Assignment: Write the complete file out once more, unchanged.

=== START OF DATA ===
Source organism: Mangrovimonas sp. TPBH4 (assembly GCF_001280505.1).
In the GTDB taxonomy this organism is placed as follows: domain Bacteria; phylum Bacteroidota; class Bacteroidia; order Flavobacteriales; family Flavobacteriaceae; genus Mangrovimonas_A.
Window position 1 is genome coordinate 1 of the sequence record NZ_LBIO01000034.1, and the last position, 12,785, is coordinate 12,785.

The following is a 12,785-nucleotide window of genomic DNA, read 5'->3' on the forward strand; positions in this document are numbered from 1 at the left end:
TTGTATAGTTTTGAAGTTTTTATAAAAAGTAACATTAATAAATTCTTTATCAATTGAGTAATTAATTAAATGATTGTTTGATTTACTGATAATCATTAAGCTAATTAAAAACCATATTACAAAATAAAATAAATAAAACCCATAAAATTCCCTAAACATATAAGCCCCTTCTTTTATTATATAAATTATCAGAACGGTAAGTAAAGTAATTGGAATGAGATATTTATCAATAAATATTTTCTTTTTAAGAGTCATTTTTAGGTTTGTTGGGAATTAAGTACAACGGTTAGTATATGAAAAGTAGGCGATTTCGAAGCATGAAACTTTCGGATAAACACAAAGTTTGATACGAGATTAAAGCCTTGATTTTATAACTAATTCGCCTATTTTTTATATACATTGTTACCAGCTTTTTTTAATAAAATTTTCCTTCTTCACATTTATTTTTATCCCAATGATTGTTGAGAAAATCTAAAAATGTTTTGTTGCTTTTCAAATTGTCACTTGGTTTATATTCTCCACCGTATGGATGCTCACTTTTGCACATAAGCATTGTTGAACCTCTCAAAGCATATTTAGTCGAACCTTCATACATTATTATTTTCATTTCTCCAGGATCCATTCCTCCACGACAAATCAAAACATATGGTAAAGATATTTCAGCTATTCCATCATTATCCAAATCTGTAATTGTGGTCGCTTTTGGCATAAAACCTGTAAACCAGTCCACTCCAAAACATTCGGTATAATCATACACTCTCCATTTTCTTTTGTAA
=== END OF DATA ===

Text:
Source organism: Mangrovimonas sp. TPBH4 (assembly GCF_001280505.1).
In the GTDB taxonomy this organism is placed as follows: domain Bacteria; phylum Bacteroidota; class Bacteroidia; order Flavobacteriales; family Flavobacteriaceae; genus Mangrovimonas_A.
Window position 1 is genome coordinate 1 of the sequence record NZ_LBIO01000034.1, and the last position, 12,785, is coordinate 12,785.

The following is a 12,785-nucleotide window of genomic DNA, read 5'->3' on the forward strand; positions in this document are numbered from 1 at the left end:
TTGTATAGTTTTGAAGTTTTTATAAAAAGTAACATTAATAAATTCTTTATCAATTGAGTAATTAATTAAATGATTGTTTGATTTACTGATAATCATTAAGCTAATTAAAAACCATATTACAAAATAAAATAAATAAAACCCATAAAATTCCCTAAACATATAAGCCCCTTCTTTTATTATATAAATTATCAGAACGGTAAGTAAAGTAATTGGAATGAGATATTTATCAATAAATATTTTCTTTTTAAGAGTCATTTTTAGGTTTGTTGGGAATTAAGTACAACGGTTAGTATATGAAAAGTAGGCGATTTCGAAGCATGAAACTTTCGGATAAACACAAAGTTTGATACGAGATTAAAGCCTTGATTTTATAACTAATTCGCCTATTTTTTATATACATTGTTACCAGCTTTTTTTAATAAAATTTTCCTTCTTCACATTTATTTTTATCCCAATGATTGTTGAGAAAATCTAAAAATGTTTTGTTGCTTTTCAAATTGTCACTTGGTTTATATTCTCCACCGTATGGATGCTCACTTTTGCACATAAGCATTGTTGAACCTCTCAAAGCATATTTAGTCGAACCTTCATACATTATTATTTTCATTTCTCCAGGATCCATTCCTCCACGACAAATCAAAACATATGGTAAAGATATTTCAGCTATTCCATCATTATCCAAATCTGTAATTGTGGTCGCTTTTGGCATAAAACCTGTAAACCAGTCCACTCCAAAACATTCGGTATAATCATACACTCTCCATTTTCTTTTGTAA